Supreme Court declines to opine
Another factor contributing to Florida’s out-of-sync homeowners insurance market is the practice by some public adjusters to also serve as a disinterested appraiser in a property damage claims dispute. We reported last year on an appeals case that created confusion and a request that the Florida Supreme Court review and clarify – and the answer now from our highest state court has turned out to be no answer at all.
The Third District Court of Appeal (DCA) in April of 2020 sent a direct question to the Florida Supreme Court as “a matter of great importance.” It was, “Can a fiduciary, such as a public adjuster or appraiser who is in a contractual agent-principal relationship with the insureds and who receives a contingency fee from the appraisal award, be a disinterested appraiser as a matter of law?” The DCA noted a conflict within its own past rulings and with rulings from the neighboring Fourth and Fifth DCAs.
The Supreme Court agreed to review the matter, centered on the case of State Farm Florida. Ins. Co. v. Sanders. The various parties submitted briefs as did third parties with friend of the court briefs and attorneys presented their oral arguments before a panel of six of the seven Supreme Court justices. But now, a year later, the Court has unanimously decided not to decide the case. It’s only explanation offered in doing so was “Having considered the Third District’s decision and the parties’ arguments, upon further review, we have decided to discharge jurisdiction. Accordingly, we hereby dismiss this matter.”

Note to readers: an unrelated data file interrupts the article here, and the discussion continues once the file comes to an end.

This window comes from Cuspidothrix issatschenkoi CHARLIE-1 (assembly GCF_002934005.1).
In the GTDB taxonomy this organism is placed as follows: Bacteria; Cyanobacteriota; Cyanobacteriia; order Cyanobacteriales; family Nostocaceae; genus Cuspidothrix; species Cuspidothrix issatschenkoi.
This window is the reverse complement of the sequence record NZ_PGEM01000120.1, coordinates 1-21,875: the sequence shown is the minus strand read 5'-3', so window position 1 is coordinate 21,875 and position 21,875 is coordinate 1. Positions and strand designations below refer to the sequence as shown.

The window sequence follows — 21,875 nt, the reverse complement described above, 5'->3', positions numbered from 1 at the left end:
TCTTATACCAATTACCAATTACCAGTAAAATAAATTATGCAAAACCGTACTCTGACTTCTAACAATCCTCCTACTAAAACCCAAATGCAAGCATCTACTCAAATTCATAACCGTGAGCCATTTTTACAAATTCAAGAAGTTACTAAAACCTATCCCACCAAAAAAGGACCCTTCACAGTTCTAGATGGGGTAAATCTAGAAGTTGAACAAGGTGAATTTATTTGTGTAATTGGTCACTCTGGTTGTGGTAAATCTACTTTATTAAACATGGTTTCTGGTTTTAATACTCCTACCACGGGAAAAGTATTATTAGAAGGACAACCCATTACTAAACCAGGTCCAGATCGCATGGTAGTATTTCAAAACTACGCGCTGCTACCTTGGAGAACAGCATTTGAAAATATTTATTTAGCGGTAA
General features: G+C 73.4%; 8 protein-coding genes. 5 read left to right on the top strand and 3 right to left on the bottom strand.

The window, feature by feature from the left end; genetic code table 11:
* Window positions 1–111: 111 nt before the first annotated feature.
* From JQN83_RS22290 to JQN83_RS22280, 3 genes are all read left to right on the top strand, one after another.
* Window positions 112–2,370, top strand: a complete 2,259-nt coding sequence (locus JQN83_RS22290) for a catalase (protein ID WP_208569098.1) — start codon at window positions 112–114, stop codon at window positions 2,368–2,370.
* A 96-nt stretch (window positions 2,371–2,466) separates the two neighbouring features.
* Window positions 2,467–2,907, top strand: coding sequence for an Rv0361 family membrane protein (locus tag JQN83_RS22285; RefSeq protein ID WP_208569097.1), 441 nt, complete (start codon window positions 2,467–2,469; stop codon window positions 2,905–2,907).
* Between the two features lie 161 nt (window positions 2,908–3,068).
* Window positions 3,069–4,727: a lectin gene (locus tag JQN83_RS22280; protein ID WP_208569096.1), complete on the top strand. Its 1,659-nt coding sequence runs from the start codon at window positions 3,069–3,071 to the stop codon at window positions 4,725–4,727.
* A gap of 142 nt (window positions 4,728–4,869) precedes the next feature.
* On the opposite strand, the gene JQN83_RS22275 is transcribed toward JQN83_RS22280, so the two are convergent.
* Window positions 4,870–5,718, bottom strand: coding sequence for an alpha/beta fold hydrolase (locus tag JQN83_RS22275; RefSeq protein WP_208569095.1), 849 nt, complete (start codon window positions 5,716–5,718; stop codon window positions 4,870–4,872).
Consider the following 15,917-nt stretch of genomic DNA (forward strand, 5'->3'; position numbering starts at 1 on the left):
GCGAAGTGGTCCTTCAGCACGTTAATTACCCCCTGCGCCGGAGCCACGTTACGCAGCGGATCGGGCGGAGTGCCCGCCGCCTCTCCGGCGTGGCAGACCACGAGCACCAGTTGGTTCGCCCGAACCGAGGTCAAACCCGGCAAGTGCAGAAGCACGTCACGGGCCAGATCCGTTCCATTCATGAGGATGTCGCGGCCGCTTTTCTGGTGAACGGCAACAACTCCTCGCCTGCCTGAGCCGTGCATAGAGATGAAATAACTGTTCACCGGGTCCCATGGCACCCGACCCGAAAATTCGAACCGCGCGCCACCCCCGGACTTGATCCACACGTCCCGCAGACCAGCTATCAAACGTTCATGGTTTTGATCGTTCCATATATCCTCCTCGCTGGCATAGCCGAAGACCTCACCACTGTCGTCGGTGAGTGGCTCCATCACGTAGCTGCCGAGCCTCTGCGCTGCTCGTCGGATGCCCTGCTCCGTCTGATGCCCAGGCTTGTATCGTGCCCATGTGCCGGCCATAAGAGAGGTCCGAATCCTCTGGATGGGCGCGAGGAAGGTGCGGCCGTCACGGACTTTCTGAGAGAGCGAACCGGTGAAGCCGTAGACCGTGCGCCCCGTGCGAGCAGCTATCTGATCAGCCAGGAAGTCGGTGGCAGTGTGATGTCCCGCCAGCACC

The mysterious lack of a stated reason for dismissal has various attorneys we’ve talked to speculating it may be the Court felt the case wasn’t in the correct procedural posture for it to opine or that perhaps the facts were different enough in this particular case that there was no direct conflict with other DCAs’ rulings.
But the result, my dear readers, is that every circuit court in Florida will continue to make different rulings and setting different case law. Geez. As insurance attorney and former regulator Jose Pagan observed in our last Florida Insurance Roundup podcast, that “some lines have been blurred” between those who act as both a contractor and public adjuster, so too have the lines between public adjusters serving as disinterested appraiser, in my opinion. The cause, quoting Pagan, is the same. “There have been so many different actions either taken by the courts or not taken by the regulating entities that have allowed questions to arise,” he said. Clarification – either by the Florida Legislature or the Florida Supreme Court – is urgently needed here.
LMA Newsletter of 11-29-21